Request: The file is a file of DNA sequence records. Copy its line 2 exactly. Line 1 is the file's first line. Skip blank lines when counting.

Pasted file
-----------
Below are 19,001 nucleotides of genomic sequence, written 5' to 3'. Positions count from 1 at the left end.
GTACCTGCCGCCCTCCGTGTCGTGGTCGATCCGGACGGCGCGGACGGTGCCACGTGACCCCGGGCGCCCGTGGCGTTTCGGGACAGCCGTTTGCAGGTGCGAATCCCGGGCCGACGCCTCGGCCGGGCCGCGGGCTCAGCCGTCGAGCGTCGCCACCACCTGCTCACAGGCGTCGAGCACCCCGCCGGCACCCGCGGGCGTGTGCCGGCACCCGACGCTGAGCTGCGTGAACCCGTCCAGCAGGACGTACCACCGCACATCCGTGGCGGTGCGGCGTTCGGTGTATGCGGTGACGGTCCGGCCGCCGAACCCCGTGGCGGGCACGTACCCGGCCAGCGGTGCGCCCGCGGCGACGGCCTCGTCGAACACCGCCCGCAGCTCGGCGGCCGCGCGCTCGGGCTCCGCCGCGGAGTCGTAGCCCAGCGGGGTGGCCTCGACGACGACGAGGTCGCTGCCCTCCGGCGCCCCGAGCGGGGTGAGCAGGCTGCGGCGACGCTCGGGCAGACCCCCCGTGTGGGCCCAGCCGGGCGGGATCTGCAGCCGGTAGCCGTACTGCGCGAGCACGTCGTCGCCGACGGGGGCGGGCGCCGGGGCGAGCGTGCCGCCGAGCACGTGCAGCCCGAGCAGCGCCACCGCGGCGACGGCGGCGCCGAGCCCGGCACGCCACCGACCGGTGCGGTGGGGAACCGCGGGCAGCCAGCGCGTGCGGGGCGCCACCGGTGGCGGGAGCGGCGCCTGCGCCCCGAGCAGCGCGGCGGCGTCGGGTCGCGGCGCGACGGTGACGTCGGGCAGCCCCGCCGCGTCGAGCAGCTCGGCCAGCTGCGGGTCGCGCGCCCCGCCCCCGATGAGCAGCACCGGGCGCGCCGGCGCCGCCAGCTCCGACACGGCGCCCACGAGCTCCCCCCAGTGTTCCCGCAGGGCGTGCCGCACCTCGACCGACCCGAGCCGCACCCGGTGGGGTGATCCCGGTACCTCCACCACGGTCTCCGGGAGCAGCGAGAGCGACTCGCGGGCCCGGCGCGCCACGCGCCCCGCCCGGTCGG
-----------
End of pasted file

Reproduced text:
GTACCTGCCGCCCTCCGTGTCGTGGTCGATCCGGACGGCGCGGACGGTGCCACGTGACCCCGGGCGCCCGTGGCGTTTCGGGACAGCCGTTTGCAGGTGCGAATCCCGGGCCGACGCCTCGGCCGGGCCGCGGGCTCAGCCGTCGAGCGTCGCCACCACCTGCTCACAGGCGTCGAGCACCCCGCCGGCACCCGCGGGCGTGTGCCGGCACCCGACGCTGAGCTGCGTGAACCCGTCCAGCAGGACGTACCACCGCACATCCGTGGCGGTGCGGCGTTCGGTGTATGCGGTGACGGTCCGGCCGCCGAACCCCGTGGCGGGCACGTACCCGGCCAGCGGTGCGCCCGCGGCGACGGCCTCGTCGAACACCGCCCGCAGCTCGGCGGCCGCGCGCTCGGGCTCCGCCGCGGAGTCGTAGCCCAGCGGGGTGGCCTCGACGACGACGAGGTCGCTGCCCTCCGGCGCCCCGAGCGGGGTGAGCAGGCTGCGGCGACGCTCGGGCAGACCCCCCGTGTGGGCCCAGCCGGGCGGGATCTGCAGCCGGTAGCCGTACTGCGCGAGCACGTCGTCGCCGACGGGGGCGGGCGCCGGGGCGAGCGTGCCGCCGAGCACGTGCAGCCCGAGCAGCGCCACCGCGGCGACGGCGGCGCCGAGCCCGGCACGCCACCGACCGGTGCGGTGGGGAACCGCGGGCAGCCAGCGCGTGCGGGGCGCCACCGGTGGCGGGAGCGGCGCCTGCGCCCCGAGCAGCGCGGCGGCGTCGGGTCGCGGCGCGACGGTGACGTCGGGCAGCCCCGCCGCGTCGAGCAGCTCGGCCAGCTGCGGGTCGCGCGCCCCGCCCCCGATGAGCAGCACCGGGCGCGCCGGCGCCGCCAGCTCCGACACGGCGCCCACGAGCTCCCCCCAGTGTTCCCGCAGGGCGTGCCGCACCTCGACCGACCCGAGCCGCACCCGGTGGGGTGATCCCGGTACCTCCACCACGGTCTCCGGGAGCAGCGAGAGCGACTCGCGGGCCCGGCGCGCCACGCGCCCCGCCCGGTCGG